• What onsite management standards will apply?

Universal waste handlers are subject to onsite management requirements, applicable after generation but before the wastes are shipped offsite. Requirements include:

    • Do not accumulate universal waste onsite for longer than 1 year, unless necessary to facilitate proper recovery, treatment or disposal.

    • Label universal waste or its container to identify the type of waste.

    • Demonstrate when accumulation begins by one of the following methods:

      • Label or mark the universal waste container with the accumulation start date.

      • Mark each universal waste item with the date it became waste.

    • Maintain an inventory system that identifies the first date an item in a group of waste became a waste.

    • Place the wastes in a specific accumulation area with a set date.

    • Any other method that clearly demonstrates the accumulation time.

  • What Notifications Will Be Required?

A handler that generates 5,000 kg or more in a year must provide annual reports to DTSC with specified information. A handler that accepts universal waste PV from another handler (which can include other organizations, or other facilities of the same organization) must also provide DTSC with notifications.

  • What Standards Will Apply To Transportation For Offsite Management?

Shipments of universal waste PVs offsite do not require use of Uniform Hazardous Waste Manifests, but must meet tracking requirements:

    • Universal waste shipments must be only to another universal waste handler, an appropriate destination facility, or a foreign destination.

    • Universal wastes that meet Department of Transportation (DOT) definitions of “hazardous materials” must be shipped in compliance with DOT hazardous materials shipping standards.

    • Shippers must ensure that the receiving handler agrees to receive a shipment before initiating a shipment.

    • If a universal waste shipment is rejected by the destination facility, the originating handler must either receive the waste back, or agree with the receiving facility on a new destination.

    • A destination facility that rejects a shipment must inform the originating facility of the rejection and either send the waste back or agree with the sender on a new destination facility for the waste.

    • A universal waste handler that receives a shipment that includes hazardous waste must inform DTSC, and provide the name and address of the originator of the shipment.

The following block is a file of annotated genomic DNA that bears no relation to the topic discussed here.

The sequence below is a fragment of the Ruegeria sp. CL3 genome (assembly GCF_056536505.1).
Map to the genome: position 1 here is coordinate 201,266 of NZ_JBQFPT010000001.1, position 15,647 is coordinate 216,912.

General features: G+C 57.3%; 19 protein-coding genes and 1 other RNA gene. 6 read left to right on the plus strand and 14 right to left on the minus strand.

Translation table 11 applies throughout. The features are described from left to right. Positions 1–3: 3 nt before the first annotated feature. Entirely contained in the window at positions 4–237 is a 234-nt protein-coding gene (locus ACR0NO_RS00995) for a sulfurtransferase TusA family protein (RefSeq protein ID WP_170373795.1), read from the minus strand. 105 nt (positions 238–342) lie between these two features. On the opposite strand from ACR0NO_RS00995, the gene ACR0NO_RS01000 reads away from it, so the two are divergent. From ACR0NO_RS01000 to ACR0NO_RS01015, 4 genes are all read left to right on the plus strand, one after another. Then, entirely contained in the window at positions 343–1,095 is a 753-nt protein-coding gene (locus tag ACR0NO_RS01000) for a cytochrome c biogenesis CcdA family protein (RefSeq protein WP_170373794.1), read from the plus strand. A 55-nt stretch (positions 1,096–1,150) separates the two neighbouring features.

• Exports of universal waste are subject to the same types of international consent requirements as are hazardous waste exports.

    • Handlers, transporters, and destination facilities must retain required records of each shipment.

What’s Next?

These requirements take effect in California on January 1, 2021. Organizations that do not do business in California will not be directly affected, but should consider these rules anyway. As installations of PV modules increasing throughout the country, the relative importance of the waste stream will grow. Accordingly, California’s rules would provide ready models for other jurisdictions to follow.

Self-Assessment Checklist

Does the organization manufacture or use photovoltaic modules?

If so, does the organization have procedures in place for managing waste PV modules?

If so, do the procedures include provisions comparable to universal waste requirements?

Where Do I Go For More Information?

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About the Author

Jon Elliott is President of Touchstone Environmental and has been a major contributor to STP’s product range for over 30 years. 

Mr. Elliott has a diverse educational background. In addition to his Juris Doctor (University of California, Boalt Hall School of Law, 1981), he holds a Master of Public Policy (Goldman School of Public Policy [GSPP], UC Berkeley, 1980), and a Bachelor of Science in Mechanical Engineering (Princeton University, 1977).

Mr. Elliott is active in professional and community organizations. In addition, he is a past chairman of the Board of Directors of the GSPP Alumni Association, and past member of the Executive Committee of the State Bar of California's Environmental Law Section (including past chair of its Legislative Committee).

You may contact Mr. Elliott directly at:

Image by Sebastian Ganso from Pixabay

Tags: EPA, RCRA, Environment, HWCL, Photovoltaics, DTSC, PV Wastes